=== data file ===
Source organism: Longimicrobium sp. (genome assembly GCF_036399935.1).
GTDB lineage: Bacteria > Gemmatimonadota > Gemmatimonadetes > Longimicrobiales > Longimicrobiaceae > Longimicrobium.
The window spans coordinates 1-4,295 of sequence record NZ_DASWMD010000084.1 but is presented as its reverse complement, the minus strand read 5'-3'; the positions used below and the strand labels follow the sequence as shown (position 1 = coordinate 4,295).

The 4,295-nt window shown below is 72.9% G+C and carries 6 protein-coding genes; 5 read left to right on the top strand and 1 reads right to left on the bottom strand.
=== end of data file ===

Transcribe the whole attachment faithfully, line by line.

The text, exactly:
Source organism: Longimicrobium sp. (genome assembly GCF_036399935.1).
GTDB lineage: Bacteria > Gemmatimonadota > Gemmatimonadetes > Longimicrobiales > Longimicrobiaceae > Longimicrobium.
The window spans coordinates 1-4,295 of sequence record NZ_DASWMD010000084.1 but is presented as its reverse complement, the minus strand read 5'-3'; the positions used below and the strand labels follow the sequence as shown (position 1 = coordinate 4,295).

The 4,295-nt window shown below is 72.9% G+C and carries 6 protein-coding genes; 5 read left to right on the top strand and 1 reads right to left on the bottom strand.